Mother Turns Mourning Into Movement
Deaths of Students in Cancun Spur Families to Push for International Travelers Bill of Rights
Published: Tuesday, April 5, 2011
Updated: Thursday, April 7, 2011 12:04
"Shame, Shame, Shame. I don't want to go to Mexico no more, more, more," sang Inez Franklin, as she video-chatted with her son, Davon Green-Franklin, via Skype. Davon, 22, who was vacationing in Cancun, Mexico, during Howard University's spring break a year ago, lit up when he saw his mother's face through his computer screen.
The two chatted briefly, and after exchanging a flood of "I-love-yous," Franklin kissed him goodbye through the screen and closed her laptop. The next morning, the traumatic irony of that playful, yet meaningless jingle would haunt her for the rest of her life and transform her into an advocate for the International Travelers Bill of Rights Act, now making its way through Congress.
Franklin remembered the morning of March 14, 2010, as an unusually quiet and serene one. She and her husband, Chavez, had done their usual Sunday routine: attended church and then went out for a late breakfast. And just as they had discussed with their son, Davon, a few days earlier, they went to the movie theater to watch "Alice and Wonderland."
Later that evening, the two sat down at home to arrange Davon's graduation trip to Las Vegas. Just then, the phone rang.
It was Davon's girlfriend, Jasmine, who was in medical school in Antigua. Inez's deepest fears suddenly grew stronger from the moment she noticed something terribly peculiar in Jasmine's tone. Stricken with anxiety, Franklin immediately asked, "Is my son alive?"
Overcome with grief, Franklin handed the phone to her husband. Her only child was dead. Without any information as to his exact whereabouts or what happened, she felt out of control as her world crumbled around her.
Davon's classmates frantically explained to his parents over the phone that he had drowned after experiencing a cramp while swimming in the ocean.
Being that he was a trained swimmer and athlete, Davon's friends knew something was wrong when they noticed him thrashing in the waves, screaming for help.
While several friends quickly swam out to his rescue, another sprinted through the sand towards the resort property to find a lifeguard.
"I am going to die!" cried Davon, as he gasped for air and struggled to keep his head above water. Two of his friends finally reached him just as he was succumbing to exhaustion, desperately trying to keep him afloat.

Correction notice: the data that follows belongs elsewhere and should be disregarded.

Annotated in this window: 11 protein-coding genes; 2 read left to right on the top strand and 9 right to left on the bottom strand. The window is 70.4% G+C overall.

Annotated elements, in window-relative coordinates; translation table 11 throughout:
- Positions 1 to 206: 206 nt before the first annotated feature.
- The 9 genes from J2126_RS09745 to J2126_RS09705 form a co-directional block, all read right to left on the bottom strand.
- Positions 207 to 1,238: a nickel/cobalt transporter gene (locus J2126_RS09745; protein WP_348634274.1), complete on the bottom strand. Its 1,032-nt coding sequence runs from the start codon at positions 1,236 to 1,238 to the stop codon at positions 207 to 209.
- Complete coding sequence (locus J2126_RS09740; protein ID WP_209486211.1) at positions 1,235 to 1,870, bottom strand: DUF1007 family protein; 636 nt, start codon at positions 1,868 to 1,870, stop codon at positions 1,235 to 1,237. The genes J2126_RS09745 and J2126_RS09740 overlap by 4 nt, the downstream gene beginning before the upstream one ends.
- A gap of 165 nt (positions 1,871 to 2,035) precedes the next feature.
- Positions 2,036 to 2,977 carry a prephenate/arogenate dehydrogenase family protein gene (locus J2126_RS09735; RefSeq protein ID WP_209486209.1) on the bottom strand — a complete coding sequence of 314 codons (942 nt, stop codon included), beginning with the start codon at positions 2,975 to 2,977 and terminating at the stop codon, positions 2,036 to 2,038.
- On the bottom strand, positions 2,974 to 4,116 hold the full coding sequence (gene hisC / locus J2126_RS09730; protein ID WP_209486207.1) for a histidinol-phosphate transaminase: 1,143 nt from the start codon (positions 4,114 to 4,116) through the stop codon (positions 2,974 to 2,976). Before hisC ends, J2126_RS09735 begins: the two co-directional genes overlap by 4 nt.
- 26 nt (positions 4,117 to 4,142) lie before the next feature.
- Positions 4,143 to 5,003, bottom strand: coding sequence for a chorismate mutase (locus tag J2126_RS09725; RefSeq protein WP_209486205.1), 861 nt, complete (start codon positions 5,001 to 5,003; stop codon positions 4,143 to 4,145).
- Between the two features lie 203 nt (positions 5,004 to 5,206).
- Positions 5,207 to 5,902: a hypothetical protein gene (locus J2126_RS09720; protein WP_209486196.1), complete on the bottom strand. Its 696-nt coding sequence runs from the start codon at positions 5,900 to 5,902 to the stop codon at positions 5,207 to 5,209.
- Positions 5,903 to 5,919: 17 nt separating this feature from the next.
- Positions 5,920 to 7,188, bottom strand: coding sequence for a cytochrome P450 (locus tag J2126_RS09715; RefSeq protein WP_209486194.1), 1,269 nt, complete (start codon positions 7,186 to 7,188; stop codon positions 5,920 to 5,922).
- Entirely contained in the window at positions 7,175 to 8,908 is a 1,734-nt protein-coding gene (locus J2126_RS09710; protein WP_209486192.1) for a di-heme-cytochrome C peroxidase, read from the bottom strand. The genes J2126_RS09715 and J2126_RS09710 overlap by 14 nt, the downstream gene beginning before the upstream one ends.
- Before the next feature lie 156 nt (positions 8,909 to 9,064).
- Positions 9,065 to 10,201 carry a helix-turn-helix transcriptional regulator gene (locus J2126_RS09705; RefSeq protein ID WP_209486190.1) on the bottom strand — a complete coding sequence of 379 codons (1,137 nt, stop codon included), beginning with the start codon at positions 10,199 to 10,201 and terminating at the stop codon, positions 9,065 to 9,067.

Minutes later, Davon's friend located a lifeguard and rushed back to the beach. When Davon was pulled to shore, he appeared to be no longer breathing. An American nurse and doctor who heard the dire cries of Davon's friends came over and attempted to resuscitate his lifeless body. Once the lifeguard and paramedics arrived, Davon was transported to Amerimed Hospital in Cancun where he was pronounced dead.
Suspicious Calls About Suspicious Bills
Within 30 minutes after learning of their tragic loss, a man named Jesus called the Franklins. He said he worked at the resort where Davon and his friends were staying, and he called to request their credit card information so that he could begin sending them the ambulatory and medical bills. Franklin questioned why someone employed by the hotel would be responsible for handling the medical billing from the hospital.
"He explained to me that the hospital and the hotel sometimes work together," Franklin said. "But then after I refused to give him our credit card information, I got a second call from a man claiming he worked at the hospital where Davon was taken."
While the man claiming to work at Amerimed insisted on obtaining their credit card information, Franklin noticed something strange in his voice. The second individual sounded exactly like the Jesus she talked to minutes before, who claimed he worked at the hotel.
"It was then that we believed these people were trying to take advantage of us," Franklin said "Not once did we feel like any of these people calling us showed compassion, nor did they even apologize for our loss. They were only concerned about money, but we hadn't even been presented with a statement listing the charges. My husband and I refused to pay, and they never called back so we knew something was not right."
In the days that followed, the Franklins began learning more of the horrific details surrounding their son's death. Davon's friends stated that the Mexican authorities refused to transport him to the hospital until the students came up with $600 to cover the ambulatory ride.
"His friends pleaded with the officials to just send him to the hospital and reassured them that they would get the money," Franklin said. "One of the girls told me that the officials showed no immediacy, and that she and the rest of Davon's friends had no choice but to run back to the resort and round up the money before the paramedics agreed to take him to the hospital."
Examining the medical receipts from the hospital, she noticed charges that claimed Davon was put on life support in addition to being relocated to a special treatment unit of the hospital. Another one of Davon's friends, who was by his side the entire time, said he received no such treatment and his body was never moved.
Franklin then had a U.S. attorney probe the bills and interrogate the medical authorities at the hospital in Cancun. Suddenly, the shady charges were dropped.
After Davon's body arrived in Baltimore, Franklin discovered a long scar across the top of his head, an incision that the doctors never explained. In addition, once she received his death certificate, she saw that it, too, contained errors, listing Davon's death as a homicide. The Franklins were convinced Davon's death was treated with indecency and disrespect.
Two weeks later, Franklin sat at her computer, still numb. She spent hours online doing research, determined to find out as much as she could about the accident in Cancun.